County officials said raising those funds would take just over 2.7 additional mills for local property owners.

“Ms. Erdelyi had said earlier about how costly it could be and what’s at stake here, and that could be up to $30 million spread out over all the taxpayers of Nassau County if we were to lose,” Ford said.


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John Goshco
John Goshco (@guest_65155)
1 year ago

This is a good start, but it’s going to be a long race.
Did Ford and Gray give reasons for their “no” vote?

Mark Tomes
Mark Tomes(@mtomes)
1 year ago
Reply to  John Goshco

One of them, I couldn’t tell which one, stated that he did not think his constituents would want an increase in their taxes to pay for a lawsuit. That was the only reason I heard, that I might have missed some thing else.

Larry Westbrook
Larry Westbrook (@guest_65169)
1 year ago
Reply to  John Goshco

I agree with John, it will be a long race. Hopefully our county leaders will continue to vote FOR the people.

Bruce Smyk
Bruce Smyk (@guest_65156)
1 year ago

There’s a reason the Burt Harris Act is unique to Florida. That is due to the idiots in Tallahassee. It is a law that can devastate a local government overnight and our legislature doesn’t care..

Mark Tomes
Mark Tomes(@mtomes)
1 year ago

If there is any line in the sand to draw against developers, this one is it.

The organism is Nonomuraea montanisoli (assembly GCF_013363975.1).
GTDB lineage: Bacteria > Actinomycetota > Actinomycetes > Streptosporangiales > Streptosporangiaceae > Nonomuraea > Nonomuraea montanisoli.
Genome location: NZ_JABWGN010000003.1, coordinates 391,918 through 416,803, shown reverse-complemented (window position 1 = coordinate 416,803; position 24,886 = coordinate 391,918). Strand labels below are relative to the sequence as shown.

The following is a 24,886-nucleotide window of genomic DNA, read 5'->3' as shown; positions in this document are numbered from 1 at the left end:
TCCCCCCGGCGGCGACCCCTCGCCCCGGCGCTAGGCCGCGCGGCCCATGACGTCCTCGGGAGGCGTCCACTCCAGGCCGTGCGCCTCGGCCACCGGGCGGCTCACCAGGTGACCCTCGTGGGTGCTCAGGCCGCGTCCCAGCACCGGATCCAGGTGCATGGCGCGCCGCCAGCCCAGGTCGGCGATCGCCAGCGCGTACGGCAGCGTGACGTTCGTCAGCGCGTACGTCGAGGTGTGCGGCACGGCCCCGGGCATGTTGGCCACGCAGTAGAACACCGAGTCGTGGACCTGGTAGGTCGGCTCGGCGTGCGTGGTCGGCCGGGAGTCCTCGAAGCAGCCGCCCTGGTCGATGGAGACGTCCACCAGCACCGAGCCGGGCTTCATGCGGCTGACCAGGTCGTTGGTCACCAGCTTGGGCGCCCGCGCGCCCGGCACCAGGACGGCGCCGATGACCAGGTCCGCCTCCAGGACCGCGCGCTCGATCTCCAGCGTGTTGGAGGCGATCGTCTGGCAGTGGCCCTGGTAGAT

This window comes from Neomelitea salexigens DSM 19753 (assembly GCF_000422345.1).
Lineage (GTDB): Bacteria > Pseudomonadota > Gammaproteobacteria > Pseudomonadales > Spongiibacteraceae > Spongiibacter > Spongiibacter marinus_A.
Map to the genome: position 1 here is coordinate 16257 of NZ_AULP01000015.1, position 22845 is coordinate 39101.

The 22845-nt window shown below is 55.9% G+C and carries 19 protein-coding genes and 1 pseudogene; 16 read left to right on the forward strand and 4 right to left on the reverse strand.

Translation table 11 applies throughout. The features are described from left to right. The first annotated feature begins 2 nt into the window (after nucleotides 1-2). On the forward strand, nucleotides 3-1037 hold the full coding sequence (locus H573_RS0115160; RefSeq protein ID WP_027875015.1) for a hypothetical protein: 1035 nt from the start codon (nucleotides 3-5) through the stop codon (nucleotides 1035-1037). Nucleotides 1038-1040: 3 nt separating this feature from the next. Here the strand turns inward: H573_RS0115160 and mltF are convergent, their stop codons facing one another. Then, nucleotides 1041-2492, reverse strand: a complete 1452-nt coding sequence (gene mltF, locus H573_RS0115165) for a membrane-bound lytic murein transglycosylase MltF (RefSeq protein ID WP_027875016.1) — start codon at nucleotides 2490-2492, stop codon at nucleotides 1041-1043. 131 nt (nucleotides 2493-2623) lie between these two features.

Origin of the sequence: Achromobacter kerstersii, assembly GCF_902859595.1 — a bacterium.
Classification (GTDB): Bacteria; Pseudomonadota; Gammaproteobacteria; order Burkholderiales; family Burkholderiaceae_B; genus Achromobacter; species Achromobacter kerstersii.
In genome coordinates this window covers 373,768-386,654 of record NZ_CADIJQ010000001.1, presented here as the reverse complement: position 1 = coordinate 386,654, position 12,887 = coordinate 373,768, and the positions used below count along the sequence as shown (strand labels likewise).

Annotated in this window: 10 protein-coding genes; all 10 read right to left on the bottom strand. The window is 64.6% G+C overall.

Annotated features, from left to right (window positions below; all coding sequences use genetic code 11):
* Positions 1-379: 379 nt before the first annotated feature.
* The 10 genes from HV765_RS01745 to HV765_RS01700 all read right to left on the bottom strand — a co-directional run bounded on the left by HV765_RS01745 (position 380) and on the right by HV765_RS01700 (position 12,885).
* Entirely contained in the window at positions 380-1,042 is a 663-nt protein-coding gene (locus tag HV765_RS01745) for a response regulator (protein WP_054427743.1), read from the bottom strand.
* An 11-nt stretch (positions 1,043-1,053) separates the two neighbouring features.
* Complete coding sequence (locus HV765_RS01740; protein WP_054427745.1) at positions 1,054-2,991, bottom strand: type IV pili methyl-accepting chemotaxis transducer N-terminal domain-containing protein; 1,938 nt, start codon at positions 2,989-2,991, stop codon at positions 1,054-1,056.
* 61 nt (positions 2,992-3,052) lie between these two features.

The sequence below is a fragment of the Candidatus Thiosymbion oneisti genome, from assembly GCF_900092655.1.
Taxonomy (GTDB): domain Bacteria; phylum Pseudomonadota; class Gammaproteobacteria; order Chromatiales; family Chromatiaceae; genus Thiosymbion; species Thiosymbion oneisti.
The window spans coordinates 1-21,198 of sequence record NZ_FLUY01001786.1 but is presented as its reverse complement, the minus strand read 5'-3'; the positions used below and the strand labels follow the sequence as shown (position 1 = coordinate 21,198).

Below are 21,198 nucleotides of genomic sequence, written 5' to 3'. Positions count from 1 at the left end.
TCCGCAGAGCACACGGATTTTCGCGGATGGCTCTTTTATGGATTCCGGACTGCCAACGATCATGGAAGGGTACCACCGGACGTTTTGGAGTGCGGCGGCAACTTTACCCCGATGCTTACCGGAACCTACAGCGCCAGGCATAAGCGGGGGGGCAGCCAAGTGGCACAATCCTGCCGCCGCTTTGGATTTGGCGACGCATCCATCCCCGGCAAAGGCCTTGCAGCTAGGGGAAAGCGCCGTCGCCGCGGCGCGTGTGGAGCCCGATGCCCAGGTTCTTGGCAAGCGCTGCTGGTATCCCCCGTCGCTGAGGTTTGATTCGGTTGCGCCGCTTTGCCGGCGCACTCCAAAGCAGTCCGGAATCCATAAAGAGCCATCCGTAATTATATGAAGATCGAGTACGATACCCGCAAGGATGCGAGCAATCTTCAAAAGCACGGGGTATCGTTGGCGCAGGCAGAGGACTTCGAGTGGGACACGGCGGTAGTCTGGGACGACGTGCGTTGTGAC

Mark Tomes
Mark Tomes(@mtomes)
1 year ago

The meeting’s agenda item on the public survey of CLAM was a perfect prelude to the Riverstone settlement agenda item. In the former, 61% of those surveyed were willing to pay extra in property taxes to pay into a fund that buys land for conservation. I would assume that is representative of many residents of west Nassau County, too. There is finally a consciousness in this county that overdevelopment is ruining where we live.

Margo Story
Margo Story (@guest_65167)
1 year ago

Thank you to Commissioners Bell, Martin & Farmer for thinking about the island, it’s not all about the money.

Perry Anthony
Perry Anthony (@guest_65172)
1 year ago

Developers just like them totally DESTROYED beautiful old Ft. Lauderdale, let’s not let them do the same thing to Amelia Island.

John Calkins
John Calkins (@guest_65173)
1 year ago

Who presides over a Bert Harris claim? County Court? Jurors? Jury pool district? Or some other firm if arbitration? It matters. County doing as residents ask, in county court with resident jurors, seems pretty clear to me who wins that one.

Bill Fold
Bill Fold(@bill-fold)
1 year ago
Reply to  John Calkins

This may help understand the Bert Harris Jr. law. Practically every case is unique, and it appears that not many people in the court system, bar association, and legislators know much about it.

Mark Gee
Mark Gee (@guest_65221)
1 year ago

I assume this big company knew that development height in the beginning so what’s the problem it’s time to Tell the big people quit pushing the little people around just cause they have money and millions rules are rules no different to me getting a ticket for not using my blinker so pack your toys up and leave go to New York big boy